1.  The terms of the NDA are too vague:  An NDA that is overly ambiguous or unreasonable may be deemed to be void as being too vague to enforce.  For an NDA between an employer and employee, the terms of the NDA must be reasonably limited to serve the employer’s legitimate business interest and cannot include things that are obviously not business information.

  1. Lack of consideration:  Just as with any other contract, an NDA is only valid if there is adequate consideration given to the employee in exchange for executing the NDA.  If the NDA was executed when the employee was hired, the hiring serves as sufficient consideration.  However, if the NDA is executed during the course of employment, additional consideration must be given, such as a pay raise or increase in responsibility or title.

  1. The information must be “confidential”:  Courts will not enforce an NDA if the information sought to be protected is not confidential.  Information in the public domain or already known by the receiving party, is not confidential.  Examples of confidential information include: client lists or trade secrets.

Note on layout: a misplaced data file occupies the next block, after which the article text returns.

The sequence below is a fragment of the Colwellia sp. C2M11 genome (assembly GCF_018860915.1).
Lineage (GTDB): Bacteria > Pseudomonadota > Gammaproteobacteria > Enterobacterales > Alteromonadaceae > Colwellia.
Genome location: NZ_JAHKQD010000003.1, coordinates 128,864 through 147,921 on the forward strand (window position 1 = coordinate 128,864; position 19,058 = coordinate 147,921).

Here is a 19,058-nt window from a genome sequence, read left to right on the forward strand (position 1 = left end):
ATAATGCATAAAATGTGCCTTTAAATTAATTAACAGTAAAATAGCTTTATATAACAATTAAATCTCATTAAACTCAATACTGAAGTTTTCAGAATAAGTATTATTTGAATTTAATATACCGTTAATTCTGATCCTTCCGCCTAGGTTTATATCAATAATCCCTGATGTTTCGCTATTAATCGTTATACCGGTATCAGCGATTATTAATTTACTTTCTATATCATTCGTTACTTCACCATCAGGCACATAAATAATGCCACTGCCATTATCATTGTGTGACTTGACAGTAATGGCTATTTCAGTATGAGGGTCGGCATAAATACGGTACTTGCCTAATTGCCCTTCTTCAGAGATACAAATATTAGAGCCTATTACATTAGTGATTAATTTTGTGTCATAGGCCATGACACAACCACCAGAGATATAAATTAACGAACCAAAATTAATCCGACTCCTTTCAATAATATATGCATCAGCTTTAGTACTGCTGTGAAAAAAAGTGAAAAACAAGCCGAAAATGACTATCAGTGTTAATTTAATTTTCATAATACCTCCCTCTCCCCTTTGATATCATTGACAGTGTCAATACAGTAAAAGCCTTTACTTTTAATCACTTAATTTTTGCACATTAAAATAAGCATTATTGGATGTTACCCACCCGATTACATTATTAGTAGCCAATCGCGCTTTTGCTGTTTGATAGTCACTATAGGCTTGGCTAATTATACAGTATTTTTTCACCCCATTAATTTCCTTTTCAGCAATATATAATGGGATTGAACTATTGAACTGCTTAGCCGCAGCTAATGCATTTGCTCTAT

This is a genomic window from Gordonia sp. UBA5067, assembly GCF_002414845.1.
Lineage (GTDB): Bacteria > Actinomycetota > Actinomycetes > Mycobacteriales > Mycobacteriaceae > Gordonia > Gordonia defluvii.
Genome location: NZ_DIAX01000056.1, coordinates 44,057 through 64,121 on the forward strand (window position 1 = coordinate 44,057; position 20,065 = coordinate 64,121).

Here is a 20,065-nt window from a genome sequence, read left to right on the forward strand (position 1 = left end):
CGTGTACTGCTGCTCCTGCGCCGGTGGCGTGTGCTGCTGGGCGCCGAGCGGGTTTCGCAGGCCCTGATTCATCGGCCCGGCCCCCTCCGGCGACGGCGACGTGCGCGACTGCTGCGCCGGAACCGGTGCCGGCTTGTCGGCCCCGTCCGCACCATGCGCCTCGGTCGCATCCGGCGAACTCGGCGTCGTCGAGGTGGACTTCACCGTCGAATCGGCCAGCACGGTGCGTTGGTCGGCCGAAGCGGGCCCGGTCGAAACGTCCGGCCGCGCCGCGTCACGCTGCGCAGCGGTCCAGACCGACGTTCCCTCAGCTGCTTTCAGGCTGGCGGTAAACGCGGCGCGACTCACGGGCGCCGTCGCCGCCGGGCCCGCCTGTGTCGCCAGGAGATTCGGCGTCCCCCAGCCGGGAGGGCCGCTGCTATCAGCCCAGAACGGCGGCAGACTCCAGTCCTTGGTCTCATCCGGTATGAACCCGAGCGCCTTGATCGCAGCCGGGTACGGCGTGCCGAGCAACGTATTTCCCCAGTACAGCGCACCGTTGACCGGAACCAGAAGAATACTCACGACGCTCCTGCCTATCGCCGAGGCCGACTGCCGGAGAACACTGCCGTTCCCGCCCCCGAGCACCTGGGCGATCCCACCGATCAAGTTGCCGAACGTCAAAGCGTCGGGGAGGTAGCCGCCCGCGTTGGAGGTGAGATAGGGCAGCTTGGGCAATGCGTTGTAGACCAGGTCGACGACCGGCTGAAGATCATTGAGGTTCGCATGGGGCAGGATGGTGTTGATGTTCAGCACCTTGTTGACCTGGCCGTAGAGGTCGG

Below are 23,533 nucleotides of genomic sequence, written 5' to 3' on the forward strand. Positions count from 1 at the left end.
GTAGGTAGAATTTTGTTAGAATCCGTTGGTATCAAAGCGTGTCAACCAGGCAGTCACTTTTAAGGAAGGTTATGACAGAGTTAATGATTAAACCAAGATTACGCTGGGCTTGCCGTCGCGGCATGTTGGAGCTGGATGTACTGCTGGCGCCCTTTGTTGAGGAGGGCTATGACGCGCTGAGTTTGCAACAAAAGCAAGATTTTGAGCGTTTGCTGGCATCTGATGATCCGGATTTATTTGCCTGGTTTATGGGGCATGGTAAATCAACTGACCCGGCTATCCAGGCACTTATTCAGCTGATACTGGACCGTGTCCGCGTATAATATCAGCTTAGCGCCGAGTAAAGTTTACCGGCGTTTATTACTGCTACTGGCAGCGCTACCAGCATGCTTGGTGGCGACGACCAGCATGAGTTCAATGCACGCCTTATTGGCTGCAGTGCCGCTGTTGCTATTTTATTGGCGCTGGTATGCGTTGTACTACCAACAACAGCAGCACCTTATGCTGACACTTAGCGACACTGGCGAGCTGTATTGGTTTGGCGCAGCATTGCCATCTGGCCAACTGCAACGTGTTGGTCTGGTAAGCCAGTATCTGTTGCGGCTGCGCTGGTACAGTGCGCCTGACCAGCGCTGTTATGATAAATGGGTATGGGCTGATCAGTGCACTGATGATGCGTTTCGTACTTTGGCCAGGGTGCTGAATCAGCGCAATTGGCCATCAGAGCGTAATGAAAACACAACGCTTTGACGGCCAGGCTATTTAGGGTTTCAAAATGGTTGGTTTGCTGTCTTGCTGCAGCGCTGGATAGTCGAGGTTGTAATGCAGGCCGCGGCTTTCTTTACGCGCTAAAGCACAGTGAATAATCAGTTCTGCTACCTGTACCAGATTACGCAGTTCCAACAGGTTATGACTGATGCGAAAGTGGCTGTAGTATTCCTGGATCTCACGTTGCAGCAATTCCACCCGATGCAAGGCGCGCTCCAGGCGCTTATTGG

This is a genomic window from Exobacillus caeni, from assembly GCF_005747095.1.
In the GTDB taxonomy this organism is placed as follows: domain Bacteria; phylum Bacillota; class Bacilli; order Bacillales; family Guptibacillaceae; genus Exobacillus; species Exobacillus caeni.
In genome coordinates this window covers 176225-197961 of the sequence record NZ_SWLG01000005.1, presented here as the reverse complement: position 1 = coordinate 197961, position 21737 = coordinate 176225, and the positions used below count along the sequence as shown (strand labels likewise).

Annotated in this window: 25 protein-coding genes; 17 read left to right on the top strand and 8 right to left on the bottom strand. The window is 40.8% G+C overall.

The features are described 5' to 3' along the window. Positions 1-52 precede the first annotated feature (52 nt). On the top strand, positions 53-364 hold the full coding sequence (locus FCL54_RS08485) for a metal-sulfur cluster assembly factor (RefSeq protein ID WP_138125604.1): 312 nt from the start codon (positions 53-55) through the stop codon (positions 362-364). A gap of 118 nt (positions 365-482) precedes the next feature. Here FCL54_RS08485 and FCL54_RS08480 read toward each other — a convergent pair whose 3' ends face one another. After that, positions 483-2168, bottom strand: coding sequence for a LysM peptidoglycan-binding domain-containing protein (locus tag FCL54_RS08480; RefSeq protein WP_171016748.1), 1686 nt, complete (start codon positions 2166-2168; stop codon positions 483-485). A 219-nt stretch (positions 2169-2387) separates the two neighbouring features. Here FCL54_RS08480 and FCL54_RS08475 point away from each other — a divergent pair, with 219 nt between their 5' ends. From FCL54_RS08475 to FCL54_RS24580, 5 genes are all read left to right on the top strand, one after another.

1. The employer must take reasonable measures to protect the secrecy of the information:  The determination of what constitutes “reasonable efforts” varies depending on the circumstances, however, reasonable efforts can include, among other things, using and enforcing NDAs, limiting and tracking disclosures and keeping the information in a secure location. 


  1. Make sure both parties are represented by counsel:  Just as with any contract, courts will consider inequitable bargaining power during negotiations.  It is highly advisable for both parties to be represented by competent counsel.

  1. Difficulty quantifying damages:  Because it is often difficult to quantify damages for the breach of an NDA, the parties to the agreement may want to insert a clause providing that the receiving party acknowledges that a breach of the confidentiality agreement would cause irreparable harm.  The NDA may also include a liquidated damages provision that sets the total damage or a calculation, for determining damages. Often a court will enforce these provisions if the liquidated damages are comparable to the actual damages.

Confidentiality agreements are a very useful method for the disclosing party to protect its proprietary information.  That said, if an NDA is found to be unenforceable, the disclosing party may lose ownership of that information, resulting in potentially severe business consequences.  If you are a party who wants to employ an NDA or a party who has been asked to agree to an NDA, it is essential that you obtain the representation of knowledgeable legal counsel.  Gohar Abelian of Abelian Law Firm provides skilled representation and advocacy for her clients in contract negotiation.  For your free consultation, contact Gohar at (818) 588-5337.

Abelian Law Firm